HomeResearchCoalThe Endless Rally: Why This Commodity Isn’t Slowing Down Anytime Soon

The Endless Rally: Why This Commodity Isn’t Slowing Down Anytime Soon

Coal stocks have been on fire the last 3 years.

Companies like TeckConsol Energy and Warrior Met Coal have seen their stock rise, big time…

Coal stocks are rocking, despite the fact that coal is the single largest source of carbon dioxide (CO2) emissions, and nearly every western country wants to phase out coal.

But demand keeps climbing and is expected to reach a fresh demand record in 2024 according to several forecasts. All despite the anti-coal coalition.

Let’s get into what you need to know…

Countries Against Coal Fire

At the end of April, ministers from the G7 nations – Canada, France, Germany, Italy, Japan, the UK, and the U.S. – came to an agreement to ban coal power by 2035.

While an exception to the phase-out does exist in that “abated” coal plants, such as those utilizing carbon capture technology to remove their emissions, will be allowed to continue operating past the target date, the net result is still the same:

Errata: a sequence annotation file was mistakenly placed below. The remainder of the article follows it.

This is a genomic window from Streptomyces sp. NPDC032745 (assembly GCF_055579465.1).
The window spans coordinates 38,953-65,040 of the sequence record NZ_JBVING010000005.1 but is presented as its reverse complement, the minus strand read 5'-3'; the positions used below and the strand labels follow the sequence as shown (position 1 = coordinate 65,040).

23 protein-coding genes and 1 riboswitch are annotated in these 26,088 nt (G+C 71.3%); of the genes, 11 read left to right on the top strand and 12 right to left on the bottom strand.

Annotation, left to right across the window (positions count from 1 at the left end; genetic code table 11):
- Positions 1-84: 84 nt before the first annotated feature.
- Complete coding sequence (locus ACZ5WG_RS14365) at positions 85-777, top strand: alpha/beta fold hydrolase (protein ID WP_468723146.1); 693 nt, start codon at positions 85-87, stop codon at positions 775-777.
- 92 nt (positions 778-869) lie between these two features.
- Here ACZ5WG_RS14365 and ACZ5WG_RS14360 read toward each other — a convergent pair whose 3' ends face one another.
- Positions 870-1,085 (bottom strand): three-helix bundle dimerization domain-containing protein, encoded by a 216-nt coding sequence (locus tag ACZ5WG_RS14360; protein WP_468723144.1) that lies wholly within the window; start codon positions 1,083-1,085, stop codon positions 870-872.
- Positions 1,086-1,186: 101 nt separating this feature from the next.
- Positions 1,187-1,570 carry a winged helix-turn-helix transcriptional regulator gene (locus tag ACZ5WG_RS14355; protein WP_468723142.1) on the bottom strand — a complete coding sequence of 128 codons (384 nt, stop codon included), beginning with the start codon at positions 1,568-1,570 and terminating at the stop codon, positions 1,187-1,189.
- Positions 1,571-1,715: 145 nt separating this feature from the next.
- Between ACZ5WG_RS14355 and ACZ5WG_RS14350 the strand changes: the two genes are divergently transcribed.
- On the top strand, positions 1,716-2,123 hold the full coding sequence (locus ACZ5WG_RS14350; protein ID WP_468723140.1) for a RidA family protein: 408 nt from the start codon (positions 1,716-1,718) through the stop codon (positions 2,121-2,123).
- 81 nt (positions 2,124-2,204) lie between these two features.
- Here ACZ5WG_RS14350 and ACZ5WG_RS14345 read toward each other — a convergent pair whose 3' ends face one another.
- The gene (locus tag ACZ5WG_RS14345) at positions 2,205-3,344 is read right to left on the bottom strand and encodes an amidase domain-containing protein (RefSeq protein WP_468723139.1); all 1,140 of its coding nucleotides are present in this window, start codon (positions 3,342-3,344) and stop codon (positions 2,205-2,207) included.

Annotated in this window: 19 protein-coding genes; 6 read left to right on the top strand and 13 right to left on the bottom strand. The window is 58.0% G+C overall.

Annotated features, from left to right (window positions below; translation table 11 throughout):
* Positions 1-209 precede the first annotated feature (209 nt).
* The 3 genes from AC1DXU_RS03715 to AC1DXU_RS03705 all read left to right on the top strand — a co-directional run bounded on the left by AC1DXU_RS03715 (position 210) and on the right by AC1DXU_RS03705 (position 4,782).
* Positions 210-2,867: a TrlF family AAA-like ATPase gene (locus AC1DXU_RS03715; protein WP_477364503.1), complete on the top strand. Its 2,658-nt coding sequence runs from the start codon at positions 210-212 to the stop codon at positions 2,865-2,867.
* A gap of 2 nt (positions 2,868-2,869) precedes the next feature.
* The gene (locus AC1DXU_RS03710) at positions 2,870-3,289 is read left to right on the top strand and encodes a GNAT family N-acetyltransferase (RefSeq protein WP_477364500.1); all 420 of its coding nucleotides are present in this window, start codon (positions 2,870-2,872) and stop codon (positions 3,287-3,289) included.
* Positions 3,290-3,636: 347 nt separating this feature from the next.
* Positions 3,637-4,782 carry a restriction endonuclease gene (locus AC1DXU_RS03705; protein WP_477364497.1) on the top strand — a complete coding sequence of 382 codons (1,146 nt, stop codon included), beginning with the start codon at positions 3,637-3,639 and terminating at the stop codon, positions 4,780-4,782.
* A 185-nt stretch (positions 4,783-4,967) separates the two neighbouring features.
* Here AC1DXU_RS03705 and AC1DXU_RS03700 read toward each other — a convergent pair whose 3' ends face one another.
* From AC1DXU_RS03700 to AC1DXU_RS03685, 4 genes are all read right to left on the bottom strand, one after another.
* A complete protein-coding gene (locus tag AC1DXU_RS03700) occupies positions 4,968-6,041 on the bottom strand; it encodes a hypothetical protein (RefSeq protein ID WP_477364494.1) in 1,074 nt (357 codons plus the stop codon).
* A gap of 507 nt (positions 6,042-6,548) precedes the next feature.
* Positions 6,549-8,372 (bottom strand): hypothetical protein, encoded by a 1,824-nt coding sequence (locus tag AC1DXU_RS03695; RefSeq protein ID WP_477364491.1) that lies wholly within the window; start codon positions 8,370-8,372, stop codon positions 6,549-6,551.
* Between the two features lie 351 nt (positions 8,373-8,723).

Coal, long the dirtiest of all our power generation options, is finally on its way out…

… or is it?

Not All G7 Members Are Starting from the Same Line

In the ongoing fight against climate change, coal is one of the targets that usually gets the most flak – but rightly so.

For instance, in 2022 coal accounted for over half of all CO2 emissions from electric power generation in the U.S., yet only produced just under 20% of its electricity.

As recently as the turn of the millennium, coal still accounted for over half of the U.S. power mix.

A concentrated effort to transition away from coal power has seen that proportion drop by nearly 70% in just two decades.

That’s a clear sign of what America’s industrial complex can achieve if the willpower, and the funding, is there.

  • If the U.S. can sustain that same pace of replacing coal plants for the next decade, they’ll be right on track to eliminate coal from the power generation mix by 2035.